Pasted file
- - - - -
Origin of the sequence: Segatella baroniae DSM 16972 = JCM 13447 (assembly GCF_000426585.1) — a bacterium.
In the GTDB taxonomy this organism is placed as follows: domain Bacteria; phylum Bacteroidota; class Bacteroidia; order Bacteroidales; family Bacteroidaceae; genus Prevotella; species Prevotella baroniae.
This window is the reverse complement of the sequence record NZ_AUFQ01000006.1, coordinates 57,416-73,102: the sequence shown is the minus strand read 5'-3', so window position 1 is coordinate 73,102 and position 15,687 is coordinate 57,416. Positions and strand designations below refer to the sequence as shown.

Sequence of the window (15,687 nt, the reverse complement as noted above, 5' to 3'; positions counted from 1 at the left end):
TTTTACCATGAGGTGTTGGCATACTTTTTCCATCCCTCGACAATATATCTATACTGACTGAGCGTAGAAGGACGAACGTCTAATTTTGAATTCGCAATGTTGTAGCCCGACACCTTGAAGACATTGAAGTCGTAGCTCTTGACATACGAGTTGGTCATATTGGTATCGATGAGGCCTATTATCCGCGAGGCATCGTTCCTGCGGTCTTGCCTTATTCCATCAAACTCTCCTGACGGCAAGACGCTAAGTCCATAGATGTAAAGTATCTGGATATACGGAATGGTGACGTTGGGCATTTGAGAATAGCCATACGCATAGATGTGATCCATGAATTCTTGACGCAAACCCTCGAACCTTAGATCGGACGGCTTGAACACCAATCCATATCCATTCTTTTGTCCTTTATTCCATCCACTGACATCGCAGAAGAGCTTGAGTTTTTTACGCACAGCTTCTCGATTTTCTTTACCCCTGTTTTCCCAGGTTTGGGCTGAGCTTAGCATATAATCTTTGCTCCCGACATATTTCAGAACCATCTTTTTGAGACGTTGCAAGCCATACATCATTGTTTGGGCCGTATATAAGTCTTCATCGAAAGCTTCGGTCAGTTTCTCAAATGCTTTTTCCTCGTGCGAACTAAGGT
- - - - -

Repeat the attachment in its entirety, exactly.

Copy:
Origin of the sequence: Segatella baroniae DSM 16972 = JCM 13447 (assembly GCF_000426585.1) — a bacterium.
In the GTDB taxonomy this organism is placed as follows: domain Bacteria; phylum Bacteroidota; class Bacteroidia; order Bacteroidales; family Bacteroidaceae; genus Prevotella; species Prevotella baroniae.
This window is the reverse complement of the sequence record NZ_AUFQ01000006.1, coordinates 57,416-73,102: the sequence shown is the minus strand read 5'-3', so window position 1 is coordinate 73,102 and position 15,687 is coordinate 57,416. Positions and strand designations below refer to the sequence as shown.

Sequence of the window (15,687 nt, the reverse complement as noted above, 5' to 3'; positions counted from 1 at the left end):
TTTTACCATGAGGTGTTGGCATACTTTTTCCATCCCTCGACAATATATCTATACTGACTGAGCGTAGAAGGACGAACGTCTAATTTTGAATTCGCAATGTTGTAGCCCGACACCTTGAAGACATTGAAGTCGTAGCTCTTGACATACGAGTTGGTCATATTGGTATCGATGAGGCCTATTATCCGCGAGGCATCGTTCCTGCGGTCTTGCCTTATTCCATCAAACTCTCCTGACGGCAAGACGCTAAGTCCATAGATGTAAAGTATCTGGATATACGGAATGGTGACGTTGGGCATTTGAGAATAGCCATACGCATAGATGTGATCCATGAATTCTTGACGCAAACCCTCGAACCTTAGATCGGACGGCTTGAACACCAATCCATATCCATTCTTTTGTCCTTTATTCCATCCACTGACATCGCAGAAGAGCTTGAGTTTTTTACGCACAGCTTCTCGATTTTCTTTACCCCTGTTTTCCCAGGTTTGGGCTGAGCTTAGCATATAATCTTTGCTCCCGACATATTTCAGAACCATCTTTTTGAGACGTTGCAAGCCATACATCATTGTTTGGGCCGTATATAAGTCTTCATCGAAAGCTTCGGTCAGTTTCTCAAATGCTTTTTCCTCGTGCGAACTAAGGT